Format

Send to

Choose Destination
See comment in PubMed Commons below
Proc Biol Sci. 1998 Dec 7;265(1412):2273-8.

On the origin of species by means of assortative mating.

Author information

1
Section of Ecology and Systematics, Cornell University, Ithaca, NY 14853, USA. ask3@cornell.edu

Abstract

Assortative mating may split a population even in the absence of natural selection. Here, we study when this happens if mating depends on one or two quantitative traits. Not surprisingly, the modes of assortative mating that can cause sympatric speciation without selection are rather strict. However, some of them may occur in nature. Slow elimination of intermediate individuals caused by the gradual tightening of assortative mating, which evolves owing to relatively weak disruptive selection, provides the alternative scenario for sympatric speciation, in addition to fast elimination of intermediate individuals as a result of the direct action of strong disruptive selection under an invariant mode of assortative mating. Even when assortative mating alone cannot split an initially coherent population, it may be able to prevent the merging of species after their secondary contact.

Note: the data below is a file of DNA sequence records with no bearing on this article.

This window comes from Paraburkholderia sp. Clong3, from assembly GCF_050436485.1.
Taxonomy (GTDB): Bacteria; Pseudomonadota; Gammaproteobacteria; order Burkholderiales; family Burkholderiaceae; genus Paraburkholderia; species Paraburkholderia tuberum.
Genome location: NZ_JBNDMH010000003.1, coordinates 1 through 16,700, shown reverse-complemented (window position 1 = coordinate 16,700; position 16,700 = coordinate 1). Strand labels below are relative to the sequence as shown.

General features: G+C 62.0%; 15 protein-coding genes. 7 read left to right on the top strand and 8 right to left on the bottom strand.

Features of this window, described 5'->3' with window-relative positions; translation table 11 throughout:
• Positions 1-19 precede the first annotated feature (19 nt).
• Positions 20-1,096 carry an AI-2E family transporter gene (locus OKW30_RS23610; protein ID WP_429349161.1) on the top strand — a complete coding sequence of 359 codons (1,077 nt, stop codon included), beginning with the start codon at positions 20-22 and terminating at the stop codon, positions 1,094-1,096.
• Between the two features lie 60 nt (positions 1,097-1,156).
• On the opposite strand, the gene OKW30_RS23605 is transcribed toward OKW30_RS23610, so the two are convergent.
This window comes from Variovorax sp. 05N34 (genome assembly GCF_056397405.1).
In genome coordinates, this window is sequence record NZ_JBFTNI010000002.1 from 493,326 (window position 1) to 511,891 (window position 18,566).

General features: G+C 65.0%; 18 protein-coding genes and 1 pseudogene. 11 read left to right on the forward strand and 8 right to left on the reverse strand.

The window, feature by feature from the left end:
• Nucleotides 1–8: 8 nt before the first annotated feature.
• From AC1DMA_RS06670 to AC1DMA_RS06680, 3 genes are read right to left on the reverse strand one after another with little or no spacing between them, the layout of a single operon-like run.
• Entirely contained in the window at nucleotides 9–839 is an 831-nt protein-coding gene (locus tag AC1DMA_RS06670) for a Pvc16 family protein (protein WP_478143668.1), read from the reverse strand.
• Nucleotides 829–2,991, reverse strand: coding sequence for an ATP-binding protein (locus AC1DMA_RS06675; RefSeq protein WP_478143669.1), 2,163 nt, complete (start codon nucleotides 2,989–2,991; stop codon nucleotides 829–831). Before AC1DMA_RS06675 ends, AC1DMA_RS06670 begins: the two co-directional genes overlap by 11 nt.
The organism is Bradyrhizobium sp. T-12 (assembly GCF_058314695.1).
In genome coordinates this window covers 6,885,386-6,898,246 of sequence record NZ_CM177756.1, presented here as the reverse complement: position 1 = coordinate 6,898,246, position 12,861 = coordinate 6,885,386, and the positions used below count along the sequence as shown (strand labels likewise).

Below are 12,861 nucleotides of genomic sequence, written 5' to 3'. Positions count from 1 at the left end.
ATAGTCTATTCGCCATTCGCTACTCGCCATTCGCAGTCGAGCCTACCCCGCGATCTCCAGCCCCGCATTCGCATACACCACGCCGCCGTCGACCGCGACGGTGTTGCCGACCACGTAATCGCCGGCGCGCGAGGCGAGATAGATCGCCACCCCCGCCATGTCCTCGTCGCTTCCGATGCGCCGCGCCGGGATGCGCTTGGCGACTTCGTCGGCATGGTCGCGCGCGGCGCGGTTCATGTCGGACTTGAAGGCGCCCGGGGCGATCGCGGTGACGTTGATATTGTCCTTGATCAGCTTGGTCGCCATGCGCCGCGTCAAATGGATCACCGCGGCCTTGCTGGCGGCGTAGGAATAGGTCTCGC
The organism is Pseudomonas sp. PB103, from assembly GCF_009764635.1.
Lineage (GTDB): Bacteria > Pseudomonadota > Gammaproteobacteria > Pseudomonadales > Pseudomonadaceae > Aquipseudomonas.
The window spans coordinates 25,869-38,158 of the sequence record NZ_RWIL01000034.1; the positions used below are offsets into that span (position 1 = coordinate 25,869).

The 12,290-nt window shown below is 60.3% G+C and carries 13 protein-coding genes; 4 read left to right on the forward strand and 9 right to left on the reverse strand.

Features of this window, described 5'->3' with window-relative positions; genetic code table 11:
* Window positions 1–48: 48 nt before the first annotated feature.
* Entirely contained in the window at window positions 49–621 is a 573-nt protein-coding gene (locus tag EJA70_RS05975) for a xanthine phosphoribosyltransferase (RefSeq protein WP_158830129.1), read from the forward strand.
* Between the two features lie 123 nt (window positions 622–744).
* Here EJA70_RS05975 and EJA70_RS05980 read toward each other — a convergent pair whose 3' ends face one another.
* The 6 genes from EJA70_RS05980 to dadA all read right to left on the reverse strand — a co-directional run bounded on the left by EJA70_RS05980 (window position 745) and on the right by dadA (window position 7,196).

PMID:
9881472
PMCID:
PMC1689519
DOI:
10.1098/rspb.1998.0570
[Indexed for MEDLINE]
Free PMC Article
PubMed Commons home

PubMed Commons

0 comments
How to join PubMed Commons

    Supplemental Content

    Full text links

    Icon for HighWire Icon for PubMed Central
    Loading ...
    Support Center